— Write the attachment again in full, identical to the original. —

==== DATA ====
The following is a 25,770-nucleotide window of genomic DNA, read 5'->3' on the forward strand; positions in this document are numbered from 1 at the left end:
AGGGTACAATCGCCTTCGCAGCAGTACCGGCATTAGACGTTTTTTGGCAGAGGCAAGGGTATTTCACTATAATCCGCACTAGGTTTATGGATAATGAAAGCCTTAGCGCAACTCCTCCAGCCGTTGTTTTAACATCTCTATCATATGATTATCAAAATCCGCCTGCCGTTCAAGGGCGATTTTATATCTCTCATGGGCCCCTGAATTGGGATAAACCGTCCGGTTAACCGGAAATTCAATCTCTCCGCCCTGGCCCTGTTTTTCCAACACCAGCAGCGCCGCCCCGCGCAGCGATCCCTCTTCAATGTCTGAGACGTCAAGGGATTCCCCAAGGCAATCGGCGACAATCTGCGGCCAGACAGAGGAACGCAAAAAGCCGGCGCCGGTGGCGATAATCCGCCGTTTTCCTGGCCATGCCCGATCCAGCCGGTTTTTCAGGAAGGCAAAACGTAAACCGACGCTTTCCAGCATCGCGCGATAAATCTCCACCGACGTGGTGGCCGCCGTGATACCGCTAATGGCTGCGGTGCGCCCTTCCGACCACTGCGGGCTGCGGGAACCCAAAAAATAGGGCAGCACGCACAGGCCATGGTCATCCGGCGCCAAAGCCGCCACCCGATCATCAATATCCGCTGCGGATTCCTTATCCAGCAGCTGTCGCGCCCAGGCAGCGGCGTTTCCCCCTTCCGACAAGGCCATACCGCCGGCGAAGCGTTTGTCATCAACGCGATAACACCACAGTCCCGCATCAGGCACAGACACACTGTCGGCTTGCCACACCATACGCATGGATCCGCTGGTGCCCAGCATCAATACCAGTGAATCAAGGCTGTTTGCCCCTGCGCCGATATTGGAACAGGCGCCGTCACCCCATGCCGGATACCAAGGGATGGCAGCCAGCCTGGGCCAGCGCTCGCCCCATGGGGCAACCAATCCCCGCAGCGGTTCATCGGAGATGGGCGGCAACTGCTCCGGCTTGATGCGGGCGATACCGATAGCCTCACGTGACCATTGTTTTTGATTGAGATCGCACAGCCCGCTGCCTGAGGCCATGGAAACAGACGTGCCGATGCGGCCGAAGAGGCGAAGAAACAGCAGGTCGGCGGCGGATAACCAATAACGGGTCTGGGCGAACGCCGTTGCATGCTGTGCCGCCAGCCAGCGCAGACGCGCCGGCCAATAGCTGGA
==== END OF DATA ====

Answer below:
The following is a 25,770-nucleotide window of genomic DNA, read 5'->3' on the forward strand; positions in this document are numbered from 1 at the left end:
AGGGTACAATCGCCTTCGCAGCAGTACCGGCATTAGACGTTTTTTGGCAGAGGCAAGGGTATTTCACTATAATCCGCACTAGGTTTATGGATAATGAAAGCCTTAGCGCAACTCCTCCAGCCGTTGTTTTAACATCTCTATCATATGATTATCAAAATCCGCCTGCCGTTCAAGGGCGATTTTATATCTCTCATGGGCCCCTGAATTGGGATAAACCGTCCGGTTAACCGGAAATTCAATCTCTCCGCCCTGGCCCTGTTTTTCCAACACCAGCAGCGCCGCCCCGCGCAGCGATCCCTCTTCAATGTCTGAGACGTCAAGGGATTCCCCAAGGCAATCGGCGACAATCTGCGGCCAGACAGAGGAACGCAAAAAGCCGGCGCCGGTGGCGATAATCCGCCGTTTTCCTGGCCATGCCCGATCCAGCCGGTTTTTCAGGAAGGCAAAACGTAAACCGACGCTTTCCAGCATCGCGCGATAAATCTCCACCGACGTGGTGGCCGCCGTGATACCGCTAATGGCTGCGGTGCGCCCTTCCGACCACTGCGGGCTGCGGGAACCCAAAAAATAGGGCAGCACGCACAGGCCATGGTCATCCGGCGCCAAAGCCGCCACCCGATCATCAATATCCGCTGCGGATTCCTTATCCAGCAGCTGTCGCGCCCAGGCAGCGGCGTTTCCCCCTTCCGACAAGGCCATACCGCCGGCGAAGCGTTTGTCATCAACGCGATAACACCACAGTCCCGCATCAGGCACAGACACACTGTCGGCTTGCCACACCATACGCATGGATCCGCTGGTGCCCAGCATCAATACCAGTGAATCAAGGCTGTTTGCCCCTGCGCCGATATTGGAACAGGCGCCGTCACCCCATGCCGGATACCAAGGGATGGCAGCCAGCCTGGGCCAGCGCTCGCCCCATGGGGCAACCAATCCCCGCAGCGGTTCATCGGAGATGGGCGGCAACTGCTCCGGCTTGATGCGGGCGATACCGATAGCCTCACGTGACCATTGTTTTTGATTGAGATCGCACAGCCCGCTGCCTGAGGCCATGGAAACAGACGTGCCGATGCGGCCGAAGAGGCGAAGAAACAGCAGGTCGGCGGCGGATAACCAATAACGGGTCTGGGCGAACGCCGTTGCATGCTGTGCCGCCAGCCAGCGCAGACGCGCCGGCCAATAGCTGGA